China’s Internet Governance: Domestic Issues and Global Aspirations
Day 2: 26 June 2021
Melbourne, AEST (UTC +10) | 18:15 – 19:15
Beijing, CST (UTC +8) | 16:15 – 17:15
London, BST (UTC +1) | 09:15 – 10:15
New York, EDT (UTC -4) | 04:15 – 05:15
Los Angeles, PDT (UTC -7) | 01:15 – 02:15
Altman Yuzhu Peng | Newcastle University
Lina Qu | Michigan State University
Jian Xu | Deakin University
Qian Gong | Curtin University
Wen Yin | Nanjing Forestry University
Yin Shan | Peking University
Jing Xu | Peking University
Chunmeizi Su | Queensland University of Technology
Padmapriya Vidhya-Govindarajan | New York University
Florian Schneider | Leiden University
China’s internet governance is one of the most studied topics in the field of Chinese internet/digital media studies. The topic has become more urgent and important for scholarly inquiry in the last few years with an escalating ‘civilising process’ of the Chinese internet and digital media in China as well as the rising ‘Sino techlash’ overseas. The panel brings together speakers from Australia, China, UK and the US to discuss China’s internet governance. Domestically, we explore some emerging governance issues, ranging from digital economy governance, big data governance, to the governance of live-streamers and cyber historical nihilism. Globally, we examine how Chinese digital media are governed overseas and how the Chinese global internet governance is critically debated and challenged. The panel aims to provide an up-to-date, critical and complex understanding of emerging governance issues of China’s internet and digital media from both domestic and global perspectives.
China, internet governance, digital platforms, digital economy, civilised internet, internet sovereignty, digital diplomacy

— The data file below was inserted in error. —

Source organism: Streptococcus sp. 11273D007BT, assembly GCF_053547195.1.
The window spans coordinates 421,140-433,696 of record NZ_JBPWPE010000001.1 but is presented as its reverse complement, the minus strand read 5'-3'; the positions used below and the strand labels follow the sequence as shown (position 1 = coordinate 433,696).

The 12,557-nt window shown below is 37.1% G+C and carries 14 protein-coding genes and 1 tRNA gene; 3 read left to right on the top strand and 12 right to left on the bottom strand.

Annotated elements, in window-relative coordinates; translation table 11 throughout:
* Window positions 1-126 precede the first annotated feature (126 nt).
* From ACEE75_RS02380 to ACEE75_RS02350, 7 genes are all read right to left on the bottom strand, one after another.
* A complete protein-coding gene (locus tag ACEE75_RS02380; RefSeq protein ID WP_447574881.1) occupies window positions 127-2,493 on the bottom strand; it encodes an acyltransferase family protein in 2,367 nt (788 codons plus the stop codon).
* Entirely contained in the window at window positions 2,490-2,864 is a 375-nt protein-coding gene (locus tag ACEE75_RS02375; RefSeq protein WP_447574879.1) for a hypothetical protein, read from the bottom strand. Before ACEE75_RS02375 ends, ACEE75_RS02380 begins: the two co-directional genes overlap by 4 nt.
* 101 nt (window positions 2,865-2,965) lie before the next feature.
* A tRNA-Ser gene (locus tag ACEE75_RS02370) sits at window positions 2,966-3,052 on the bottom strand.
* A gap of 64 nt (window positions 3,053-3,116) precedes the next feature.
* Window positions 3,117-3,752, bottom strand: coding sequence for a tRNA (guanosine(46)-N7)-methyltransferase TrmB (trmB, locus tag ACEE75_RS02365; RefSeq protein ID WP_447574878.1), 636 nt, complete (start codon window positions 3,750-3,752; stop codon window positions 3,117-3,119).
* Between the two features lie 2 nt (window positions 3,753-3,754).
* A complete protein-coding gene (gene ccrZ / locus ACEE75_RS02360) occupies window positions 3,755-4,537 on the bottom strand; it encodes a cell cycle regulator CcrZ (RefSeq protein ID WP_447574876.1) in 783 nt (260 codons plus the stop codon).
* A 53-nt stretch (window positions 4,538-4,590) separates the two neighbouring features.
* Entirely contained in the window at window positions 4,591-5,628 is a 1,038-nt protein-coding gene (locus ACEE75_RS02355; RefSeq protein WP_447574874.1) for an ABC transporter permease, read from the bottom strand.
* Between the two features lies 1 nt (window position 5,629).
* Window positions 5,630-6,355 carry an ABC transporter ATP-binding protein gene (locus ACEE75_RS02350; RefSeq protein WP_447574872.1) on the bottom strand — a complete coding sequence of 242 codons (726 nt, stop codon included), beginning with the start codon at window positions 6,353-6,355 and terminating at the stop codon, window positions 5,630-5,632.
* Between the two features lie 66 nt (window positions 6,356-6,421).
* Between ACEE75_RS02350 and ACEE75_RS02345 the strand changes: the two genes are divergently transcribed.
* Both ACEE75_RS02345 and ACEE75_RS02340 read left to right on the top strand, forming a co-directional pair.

- “Digital business governance in China: The algorithm design of Tik Tok”, by Altman Yuzhu Peng
- “A good China story or a wasteful practice: Chinese social eating livestreams under scrutiny”, by Lina Qu
- “Cyber historical nihilism and its governance in China”, by Jian Xu, Qian Gong & Wen Yin
- “How does national policy respond to data flow: Evolution and Prospects of Cyber Sovereignty in current China”, by Yin Shan & Jing Xu
- “Regulating Chinese and North American digital media in Australia”, by Chunmeizi Su
- “Towards a critique of the Chinese state – on rising powers, digital diplomacy and norms”, by Padmapriya Vidhya-Govindarajan
Altman Yuzhu Peng
Altman Yuzhu Peng (PhD, Newcastle University, UK) is currently a Lecturer in PR & Global Communications in the subject area of Media Culture & Heritage at Newcastle University (UK). Altman’s research interests lie at the intersections of Feminism and Media & Cultural Studies. He is currently writing a research monograph, entitled A Feminist Reading of China’s Digital Public Sphere, for Palgrave Macmillan. He has published in international peer-reviewed journals, such as Feminist Media Studies, Chinese Journal of Communication, and Social Identities.
Lina Qu is an Assistant Professor of Chinese at Michigan State University. She researches women’s literary and cultural production in modern China and the relationship between China’s cultural governance and its integration into the global scene of popular media culture.
Jian Xu is a Senior Lecturer in Communication at Deakin University. He researches Chinese media and communication with a particular focus on digital media politics, internet governance and digital youth cultures.
Qian Gong is a Senior Lecturer in Chinese at Curtin University. She researches Socialist culture in China, Chinese media and popular culture, working class identity, etc.
Wen Yin is a Professor in Communication at Nanjing Forestry University, China. She researches social media and children, communication and aging.
Shan Ying is a PhD candidate in the School of Journalism & Communication, Peking University, China.
Jing Xu is a Professor in the the School of Journalism & Communication, Peking University, China. She researches media politics, public opinion and health communication.
Chunmeizi Su obtained her PhD from the School of Communication at the Queensland University of Technology. She is currently working as a Research Assistant at the University of Sydney. Her research interests are mainly focused on digital media, Chinese internet companies, screen industry studies, and cultural soft power.
Padmapriya is a PhD student in the Department of Media, Culture & Communication at New York University. Her research interests include representations of the Chinese state on the internet and in international platforms, and a comparative study of state-society relationships in India and China.